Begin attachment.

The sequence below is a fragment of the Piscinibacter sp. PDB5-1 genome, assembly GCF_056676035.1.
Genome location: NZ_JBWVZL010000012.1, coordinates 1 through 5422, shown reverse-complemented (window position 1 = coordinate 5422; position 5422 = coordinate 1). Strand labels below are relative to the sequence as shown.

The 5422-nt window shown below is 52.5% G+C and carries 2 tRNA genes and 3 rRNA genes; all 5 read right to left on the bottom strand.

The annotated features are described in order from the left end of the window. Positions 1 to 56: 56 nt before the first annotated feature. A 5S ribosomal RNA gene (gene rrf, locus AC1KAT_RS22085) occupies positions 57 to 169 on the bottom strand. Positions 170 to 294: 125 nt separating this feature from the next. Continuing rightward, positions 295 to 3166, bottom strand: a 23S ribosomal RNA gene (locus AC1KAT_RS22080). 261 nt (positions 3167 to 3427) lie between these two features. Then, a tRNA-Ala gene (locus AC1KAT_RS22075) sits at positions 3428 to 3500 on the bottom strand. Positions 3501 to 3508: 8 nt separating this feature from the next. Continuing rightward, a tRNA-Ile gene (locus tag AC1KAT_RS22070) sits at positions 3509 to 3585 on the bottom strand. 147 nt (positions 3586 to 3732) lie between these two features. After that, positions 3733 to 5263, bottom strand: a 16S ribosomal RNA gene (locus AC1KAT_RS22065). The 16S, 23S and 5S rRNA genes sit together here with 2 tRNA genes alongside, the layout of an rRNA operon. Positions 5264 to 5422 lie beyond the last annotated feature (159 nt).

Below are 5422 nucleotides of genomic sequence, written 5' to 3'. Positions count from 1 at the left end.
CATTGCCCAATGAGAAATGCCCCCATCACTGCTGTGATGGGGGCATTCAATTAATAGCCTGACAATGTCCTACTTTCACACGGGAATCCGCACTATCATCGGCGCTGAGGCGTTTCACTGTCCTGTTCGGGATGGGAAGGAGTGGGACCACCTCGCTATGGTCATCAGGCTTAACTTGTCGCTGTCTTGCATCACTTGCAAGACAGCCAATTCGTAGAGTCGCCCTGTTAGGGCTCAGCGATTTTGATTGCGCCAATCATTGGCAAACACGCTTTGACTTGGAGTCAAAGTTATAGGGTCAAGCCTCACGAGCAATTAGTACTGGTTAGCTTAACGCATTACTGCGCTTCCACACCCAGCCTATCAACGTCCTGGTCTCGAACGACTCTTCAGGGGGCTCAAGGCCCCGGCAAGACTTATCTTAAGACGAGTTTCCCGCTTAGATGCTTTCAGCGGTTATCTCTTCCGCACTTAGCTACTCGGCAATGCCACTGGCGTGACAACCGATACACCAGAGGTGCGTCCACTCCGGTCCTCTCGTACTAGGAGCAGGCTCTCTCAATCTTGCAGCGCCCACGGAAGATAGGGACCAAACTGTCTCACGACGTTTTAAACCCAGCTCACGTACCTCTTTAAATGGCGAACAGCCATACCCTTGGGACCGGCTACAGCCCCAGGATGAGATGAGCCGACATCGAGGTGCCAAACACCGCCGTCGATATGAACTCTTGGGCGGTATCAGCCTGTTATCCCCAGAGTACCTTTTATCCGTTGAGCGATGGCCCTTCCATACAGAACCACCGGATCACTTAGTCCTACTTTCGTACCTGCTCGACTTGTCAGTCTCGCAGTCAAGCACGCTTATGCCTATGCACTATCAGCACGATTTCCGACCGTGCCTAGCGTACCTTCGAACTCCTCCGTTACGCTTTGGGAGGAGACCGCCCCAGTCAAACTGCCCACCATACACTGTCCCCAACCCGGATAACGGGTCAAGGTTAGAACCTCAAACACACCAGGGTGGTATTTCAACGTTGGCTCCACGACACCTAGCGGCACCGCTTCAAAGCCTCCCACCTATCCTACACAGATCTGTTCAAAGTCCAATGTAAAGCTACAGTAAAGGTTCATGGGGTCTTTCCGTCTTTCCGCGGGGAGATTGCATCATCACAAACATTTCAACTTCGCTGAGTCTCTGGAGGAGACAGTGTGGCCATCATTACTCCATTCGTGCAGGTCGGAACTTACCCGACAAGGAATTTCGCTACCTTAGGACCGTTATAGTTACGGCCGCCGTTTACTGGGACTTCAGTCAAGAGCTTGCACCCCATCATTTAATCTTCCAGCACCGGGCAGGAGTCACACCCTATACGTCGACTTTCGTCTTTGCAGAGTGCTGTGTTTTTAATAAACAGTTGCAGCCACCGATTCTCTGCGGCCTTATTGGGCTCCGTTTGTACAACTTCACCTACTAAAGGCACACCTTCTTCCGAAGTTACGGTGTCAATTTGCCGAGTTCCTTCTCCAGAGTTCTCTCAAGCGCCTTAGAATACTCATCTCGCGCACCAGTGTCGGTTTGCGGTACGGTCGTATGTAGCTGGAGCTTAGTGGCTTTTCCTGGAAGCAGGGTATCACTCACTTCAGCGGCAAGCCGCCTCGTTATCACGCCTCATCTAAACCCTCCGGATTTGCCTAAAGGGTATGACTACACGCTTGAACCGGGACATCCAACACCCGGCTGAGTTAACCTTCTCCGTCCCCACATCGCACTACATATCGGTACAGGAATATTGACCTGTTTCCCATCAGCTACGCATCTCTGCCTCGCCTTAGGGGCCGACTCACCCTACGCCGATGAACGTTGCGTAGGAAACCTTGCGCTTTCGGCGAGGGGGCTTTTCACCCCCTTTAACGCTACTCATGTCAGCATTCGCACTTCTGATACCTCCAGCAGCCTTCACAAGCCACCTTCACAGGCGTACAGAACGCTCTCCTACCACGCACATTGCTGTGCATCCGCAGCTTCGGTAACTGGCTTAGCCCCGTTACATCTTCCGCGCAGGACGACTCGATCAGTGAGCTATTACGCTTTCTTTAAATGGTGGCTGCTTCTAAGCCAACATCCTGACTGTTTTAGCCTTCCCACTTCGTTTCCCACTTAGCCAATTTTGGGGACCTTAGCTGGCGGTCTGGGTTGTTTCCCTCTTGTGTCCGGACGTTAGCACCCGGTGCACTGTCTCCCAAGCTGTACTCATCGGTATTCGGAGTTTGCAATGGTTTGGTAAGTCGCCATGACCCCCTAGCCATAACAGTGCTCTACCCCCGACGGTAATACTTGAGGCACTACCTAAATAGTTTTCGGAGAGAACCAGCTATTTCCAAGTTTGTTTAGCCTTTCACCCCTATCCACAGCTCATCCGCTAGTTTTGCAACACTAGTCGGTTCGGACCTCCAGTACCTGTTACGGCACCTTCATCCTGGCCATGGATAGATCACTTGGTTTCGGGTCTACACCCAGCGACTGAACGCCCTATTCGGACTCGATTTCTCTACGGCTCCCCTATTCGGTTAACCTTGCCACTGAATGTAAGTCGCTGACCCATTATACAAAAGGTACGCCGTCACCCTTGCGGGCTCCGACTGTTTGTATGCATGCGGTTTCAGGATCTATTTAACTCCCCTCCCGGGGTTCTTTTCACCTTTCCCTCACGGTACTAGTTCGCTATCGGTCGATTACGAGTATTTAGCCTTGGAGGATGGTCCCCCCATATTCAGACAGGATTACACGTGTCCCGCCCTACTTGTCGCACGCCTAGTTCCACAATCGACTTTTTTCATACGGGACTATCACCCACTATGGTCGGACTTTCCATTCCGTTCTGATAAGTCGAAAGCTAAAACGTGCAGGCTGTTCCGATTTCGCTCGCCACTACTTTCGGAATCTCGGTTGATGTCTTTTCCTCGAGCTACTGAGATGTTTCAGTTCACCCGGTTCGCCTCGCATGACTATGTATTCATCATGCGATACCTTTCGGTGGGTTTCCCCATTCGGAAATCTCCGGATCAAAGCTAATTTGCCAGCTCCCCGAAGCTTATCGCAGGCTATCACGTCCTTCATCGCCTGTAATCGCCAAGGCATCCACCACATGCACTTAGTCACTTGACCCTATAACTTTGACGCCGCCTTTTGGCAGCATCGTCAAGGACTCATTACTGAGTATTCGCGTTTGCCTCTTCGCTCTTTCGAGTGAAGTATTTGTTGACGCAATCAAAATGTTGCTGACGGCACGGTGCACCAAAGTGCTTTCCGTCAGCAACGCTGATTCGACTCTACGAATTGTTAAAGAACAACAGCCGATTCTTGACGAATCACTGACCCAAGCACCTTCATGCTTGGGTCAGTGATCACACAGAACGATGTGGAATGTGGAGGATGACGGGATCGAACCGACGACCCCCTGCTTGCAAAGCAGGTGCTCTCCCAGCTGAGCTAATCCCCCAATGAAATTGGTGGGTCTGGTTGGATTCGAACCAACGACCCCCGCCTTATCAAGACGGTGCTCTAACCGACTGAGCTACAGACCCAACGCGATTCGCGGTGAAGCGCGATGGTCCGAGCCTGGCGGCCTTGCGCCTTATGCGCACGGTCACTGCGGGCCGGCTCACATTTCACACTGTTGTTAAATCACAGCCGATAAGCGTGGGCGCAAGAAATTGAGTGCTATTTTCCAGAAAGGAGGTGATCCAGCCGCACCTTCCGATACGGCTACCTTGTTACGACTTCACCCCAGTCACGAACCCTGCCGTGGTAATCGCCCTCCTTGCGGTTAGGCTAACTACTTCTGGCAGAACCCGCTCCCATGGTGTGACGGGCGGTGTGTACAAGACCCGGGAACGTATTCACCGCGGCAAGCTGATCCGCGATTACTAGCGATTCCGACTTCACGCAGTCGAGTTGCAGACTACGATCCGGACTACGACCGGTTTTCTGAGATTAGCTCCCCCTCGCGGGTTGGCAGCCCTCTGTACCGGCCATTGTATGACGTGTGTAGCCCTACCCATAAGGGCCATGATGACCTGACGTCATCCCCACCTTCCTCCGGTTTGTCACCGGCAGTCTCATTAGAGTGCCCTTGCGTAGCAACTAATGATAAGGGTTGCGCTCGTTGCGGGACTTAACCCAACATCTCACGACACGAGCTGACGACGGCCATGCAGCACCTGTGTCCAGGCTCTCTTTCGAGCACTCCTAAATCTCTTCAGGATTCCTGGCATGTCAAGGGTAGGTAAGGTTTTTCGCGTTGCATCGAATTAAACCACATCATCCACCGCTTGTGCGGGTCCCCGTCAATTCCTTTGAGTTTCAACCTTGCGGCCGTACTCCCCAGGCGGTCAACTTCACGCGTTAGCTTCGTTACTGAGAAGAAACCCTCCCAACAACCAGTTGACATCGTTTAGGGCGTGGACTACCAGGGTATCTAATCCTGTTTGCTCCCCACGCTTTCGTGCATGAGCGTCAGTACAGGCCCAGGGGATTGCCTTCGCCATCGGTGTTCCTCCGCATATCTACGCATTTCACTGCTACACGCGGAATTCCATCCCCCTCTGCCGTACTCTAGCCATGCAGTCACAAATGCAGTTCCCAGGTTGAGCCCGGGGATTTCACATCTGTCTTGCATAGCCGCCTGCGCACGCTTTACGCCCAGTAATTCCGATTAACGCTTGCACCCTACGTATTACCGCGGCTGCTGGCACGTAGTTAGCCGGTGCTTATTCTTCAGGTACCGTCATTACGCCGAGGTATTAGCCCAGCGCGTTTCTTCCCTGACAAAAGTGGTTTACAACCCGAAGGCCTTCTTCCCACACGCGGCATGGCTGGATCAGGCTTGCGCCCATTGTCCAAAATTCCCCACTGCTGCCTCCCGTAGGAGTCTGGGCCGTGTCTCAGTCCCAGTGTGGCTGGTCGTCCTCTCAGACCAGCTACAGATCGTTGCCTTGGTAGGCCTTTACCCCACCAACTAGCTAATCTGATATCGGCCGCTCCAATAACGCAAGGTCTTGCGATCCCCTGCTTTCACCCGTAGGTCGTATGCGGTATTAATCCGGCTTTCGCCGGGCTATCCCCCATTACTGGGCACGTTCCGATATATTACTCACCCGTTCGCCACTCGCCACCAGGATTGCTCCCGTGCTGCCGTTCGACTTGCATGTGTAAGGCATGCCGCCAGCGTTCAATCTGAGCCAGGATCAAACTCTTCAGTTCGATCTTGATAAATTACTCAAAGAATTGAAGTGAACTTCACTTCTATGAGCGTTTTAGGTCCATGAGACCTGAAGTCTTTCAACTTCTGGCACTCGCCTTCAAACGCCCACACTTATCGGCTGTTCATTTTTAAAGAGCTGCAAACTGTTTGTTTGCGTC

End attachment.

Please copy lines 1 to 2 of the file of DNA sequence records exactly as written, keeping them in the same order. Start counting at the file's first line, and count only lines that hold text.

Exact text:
The sequence below is a fragment of the Piscinibacter sp. PDB5-1 genome, assembly GCF_056676035.1.
Genome location: NZ_JBWVZL010000012.1, coordinates 1 through 5422, shown reverse-complemented (window position 1 = coordinate 5422; position 5422 = coordinate 1). Strand labels below are relative to the sequence as shown.